A Money + Meaning Podcast with Michael Belles, Dion Cook, Tessa Flippin and Justin Schwartz
Venture capital can serve as funding fuel for some entrepreneurs, but it doesn’t meet the needs of many investors and founders. Innovative capital products can help markets work for more entrepreneurs and fund managers — and they’re gaining traction in the United States and around the world.
A new Money + Meaning podcast episode features a SOCAP23 session exploring innovative funding models that go beyond equity and debt. Three fund managers share their capital solutions designed to better meet the financial needs of many entrepreneurs, especially founders who often are overlooked in traditional funding markets.
Session moderator Michael Belles, Co-Founder and Manager of Catalyze, said these innovative funding methods can be shaped to work for entrepreneurs in varied sectors. “When you step away from this false dichotomy of debt and equity being the only sort of capital products for entrepreneurs, you can see that there’s a broad spectrum of capital that can serve a broad spectrum of entrepreneurs’ capital needs,” he said.
By exploring the market, fund managers are discovering a need for new options in the communities they serve, Belles said. “You have an idea for a solution that doesn’t take the shape of a traditional debt product or traditional equity investment,” he said. “It’s kind of nuanced, it’s unique … and creates shared mutual incentives.”
Denkyem Co-op Founder and CEO Dion Cook said the fund works to create pathways for black entrepreneurs. “We look to invest in and create a thriving black business community to serve as an anchor for economic mobility in the community,” he said. On a systemic scale, Denkyem Co-op aims to dismantle policies that historically excluded people of color and created a racial wealth gap. “My ancestors were excluded from those opportunities and other asset-building opportunities,” he said. “That’s really the root of all of this.”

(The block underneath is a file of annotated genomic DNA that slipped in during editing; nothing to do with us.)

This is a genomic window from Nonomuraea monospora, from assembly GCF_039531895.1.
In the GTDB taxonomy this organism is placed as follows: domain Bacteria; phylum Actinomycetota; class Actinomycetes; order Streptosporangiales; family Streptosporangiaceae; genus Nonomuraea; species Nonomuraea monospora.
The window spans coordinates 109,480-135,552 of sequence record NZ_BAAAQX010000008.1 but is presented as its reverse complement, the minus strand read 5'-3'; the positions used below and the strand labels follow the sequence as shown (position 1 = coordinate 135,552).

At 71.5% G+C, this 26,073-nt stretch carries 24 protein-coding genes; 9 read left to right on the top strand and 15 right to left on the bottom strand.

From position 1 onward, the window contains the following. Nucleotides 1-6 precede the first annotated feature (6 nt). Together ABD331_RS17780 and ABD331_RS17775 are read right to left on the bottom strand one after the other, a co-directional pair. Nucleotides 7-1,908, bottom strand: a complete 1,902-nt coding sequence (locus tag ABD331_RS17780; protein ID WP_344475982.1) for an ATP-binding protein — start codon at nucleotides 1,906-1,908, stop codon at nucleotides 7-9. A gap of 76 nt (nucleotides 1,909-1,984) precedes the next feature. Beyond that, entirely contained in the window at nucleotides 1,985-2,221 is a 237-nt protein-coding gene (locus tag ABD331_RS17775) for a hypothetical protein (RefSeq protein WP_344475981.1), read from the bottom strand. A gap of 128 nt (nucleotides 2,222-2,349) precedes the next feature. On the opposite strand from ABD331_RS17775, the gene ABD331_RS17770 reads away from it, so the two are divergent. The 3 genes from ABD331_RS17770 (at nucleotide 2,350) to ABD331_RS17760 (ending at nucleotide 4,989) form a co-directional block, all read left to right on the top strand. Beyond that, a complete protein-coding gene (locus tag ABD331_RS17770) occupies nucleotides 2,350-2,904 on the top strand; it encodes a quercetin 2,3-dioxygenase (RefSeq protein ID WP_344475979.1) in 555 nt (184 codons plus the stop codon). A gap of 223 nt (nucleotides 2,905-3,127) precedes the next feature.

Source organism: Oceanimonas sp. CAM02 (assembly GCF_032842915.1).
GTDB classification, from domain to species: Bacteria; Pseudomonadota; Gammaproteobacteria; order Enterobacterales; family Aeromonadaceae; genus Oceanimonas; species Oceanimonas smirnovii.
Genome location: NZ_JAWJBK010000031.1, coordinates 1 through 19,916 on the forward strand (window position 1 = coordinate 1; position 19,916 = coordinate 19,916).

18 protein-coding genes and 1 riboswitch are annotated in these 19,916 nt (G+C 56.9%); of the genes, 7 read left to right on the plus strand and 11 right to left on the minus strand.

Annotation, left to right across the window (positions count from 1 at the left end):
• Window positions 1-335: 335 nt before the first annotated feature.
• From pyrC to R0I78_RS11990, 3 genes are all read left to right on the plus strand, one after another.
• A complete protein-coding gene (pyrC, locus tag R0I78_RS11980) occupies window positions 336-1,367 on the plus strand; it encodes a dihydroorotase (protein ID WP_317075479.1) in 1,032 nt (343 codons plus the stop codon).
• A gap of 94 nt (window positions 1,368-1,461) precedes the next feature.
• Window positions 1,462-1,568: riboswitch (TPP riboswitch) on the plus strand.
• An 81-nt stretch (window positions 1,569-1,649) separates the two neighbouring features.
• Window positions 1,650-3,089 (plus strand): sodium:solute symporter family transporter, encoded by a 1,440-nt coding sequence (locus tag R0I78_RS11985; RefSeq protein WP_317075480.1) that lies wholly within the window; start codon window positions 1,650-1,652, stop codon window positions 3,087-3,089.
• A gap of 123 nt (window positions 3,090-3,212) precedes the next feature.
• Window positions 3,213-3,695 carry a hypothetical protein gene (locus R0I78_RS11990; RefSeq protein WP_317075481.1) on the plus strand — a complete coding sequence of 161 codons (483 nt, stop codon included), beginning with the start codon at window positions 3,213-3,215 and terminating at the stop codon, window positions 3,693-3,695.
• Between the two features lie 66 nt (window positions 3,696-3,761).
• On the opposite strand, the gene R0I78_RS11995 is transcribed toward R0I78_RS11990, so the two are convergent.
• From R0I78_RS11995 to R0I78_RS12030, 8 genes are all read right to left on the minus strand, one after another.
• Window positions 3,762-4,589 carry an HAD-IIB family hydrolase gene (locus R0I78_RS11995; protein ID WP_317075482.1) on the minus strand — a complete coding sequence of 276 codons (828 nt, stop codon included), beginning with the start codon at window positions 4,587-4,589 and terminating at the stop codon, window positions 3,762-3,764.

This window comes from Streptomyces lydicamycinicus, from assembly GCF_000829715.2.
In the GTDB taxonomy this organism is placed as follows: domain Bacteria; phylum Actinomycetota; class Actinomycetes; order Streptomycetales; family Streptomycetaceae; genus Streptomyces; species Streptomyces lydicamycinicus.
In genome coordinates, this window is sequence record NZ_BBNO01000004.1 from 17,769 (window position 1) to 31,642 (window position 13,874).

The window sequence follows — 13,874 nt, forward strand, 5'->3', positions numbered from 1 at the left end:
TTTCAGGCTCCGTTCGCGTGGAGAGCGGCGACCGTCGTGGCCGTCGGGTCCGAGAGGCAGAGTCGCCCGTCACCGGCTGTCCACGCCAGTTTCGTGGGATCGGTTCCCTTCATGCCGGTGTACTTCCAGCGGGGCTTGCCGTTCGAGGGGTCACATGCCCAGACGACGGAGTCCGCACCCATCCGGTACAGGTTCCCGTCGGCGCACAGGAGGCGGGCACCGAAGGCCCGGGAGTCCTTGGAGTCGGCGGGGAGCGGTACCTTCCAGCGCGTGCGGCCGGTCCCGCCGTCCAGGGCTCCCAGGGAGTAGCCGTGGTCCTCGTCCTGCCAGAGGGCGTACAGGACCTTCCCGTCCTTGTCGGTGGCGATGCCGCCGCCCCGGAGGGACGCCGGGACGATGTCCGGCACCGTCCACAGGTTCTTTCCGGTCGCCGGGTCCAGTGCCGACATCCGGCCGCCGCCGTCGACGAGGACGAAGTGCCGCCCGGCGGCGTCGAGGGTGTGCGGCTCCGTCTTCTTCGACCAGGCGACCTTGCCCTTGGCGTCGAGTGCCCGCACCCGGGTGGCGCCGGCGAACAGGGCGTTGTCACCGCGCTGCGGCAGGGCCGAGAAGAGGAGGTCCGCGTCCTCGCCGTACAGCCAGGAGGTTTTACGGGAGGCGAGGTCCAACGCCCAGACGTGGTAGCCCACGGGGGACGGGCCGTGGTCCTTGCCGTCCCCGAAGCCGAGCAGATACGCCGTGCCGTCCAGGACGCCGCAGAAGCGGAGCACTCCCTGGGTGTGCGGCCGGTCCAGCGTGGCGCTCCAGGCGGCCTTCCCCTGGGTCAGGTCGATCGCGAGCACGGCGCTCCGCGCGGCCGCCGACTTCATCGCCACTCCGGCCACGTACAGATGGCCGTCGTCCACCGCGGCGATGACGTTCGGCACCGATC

He said that with a revenue-based financing approach, Denkyem Co-op offers founders a more flexible and growth-friendly capital tool. “This is really a low-cost accessible loan that’s meant to help you grow,” Cook said.
At Capitalize VC, Founder and Managing Partner Tessa Flippin and others use a revenue-based investment vehicle in addition to traditional VC structures. With this different type of investment, Capitalize VC can serve a group of founders in non-technical sectors that otherwise have limited funding options, she said. “A lot of founders step into the fundraising world and think, ‘I need VC,'” Flippin said. “It’s not talked about enough that VC is not the silver bullet for all companies.”
As an example of revenue-based financing, she said Capitalize VC invested $100,000 in a small coffee company with a six-month grace period. Then, the company begins to make payments back to the fund as a percentage of revenue. “This coffee company has then been able to attract other types of capital with the opportunity we gave them to increase their revenue in the short term,” she said. “We were that in-between financing vehicle that allowed them to then get to a point where they were attractive to another larger funder who invested a lot more.”
Justin Schwartz, Co-Founder and Managing Partner of IMPAQTO Capital, and his team use a similar revenue-based financing tool with impact start-ups in the Andean region of South America. In Latin America, most venture capital goes to entrepreneurs in Brazil and Mexico, and many female and Indigenous founders face challenges with funding. The conservative and inflexible banking system presents another barrier.
“Revenue-based loans can fill that gap and work for founders who might not have access to other types of capital,” he said, adding that many entrepreneurs are unfamiliar with it as a funding option. “This requires more effort, time, and passion than VC investing because of the time that you need to spend with entrepreneurs.”
Listen to the full Money + Meaning podcast to learn more about innovative funding approaches and other topics including:
- How fund managers explain the benefits and structure of these innovative funding vehicles to entrepreneurs.
- How they communicate the benefits to investors in a way that resonates and makes financial sense.
- How they quantify the impact and measure the success of these strategies.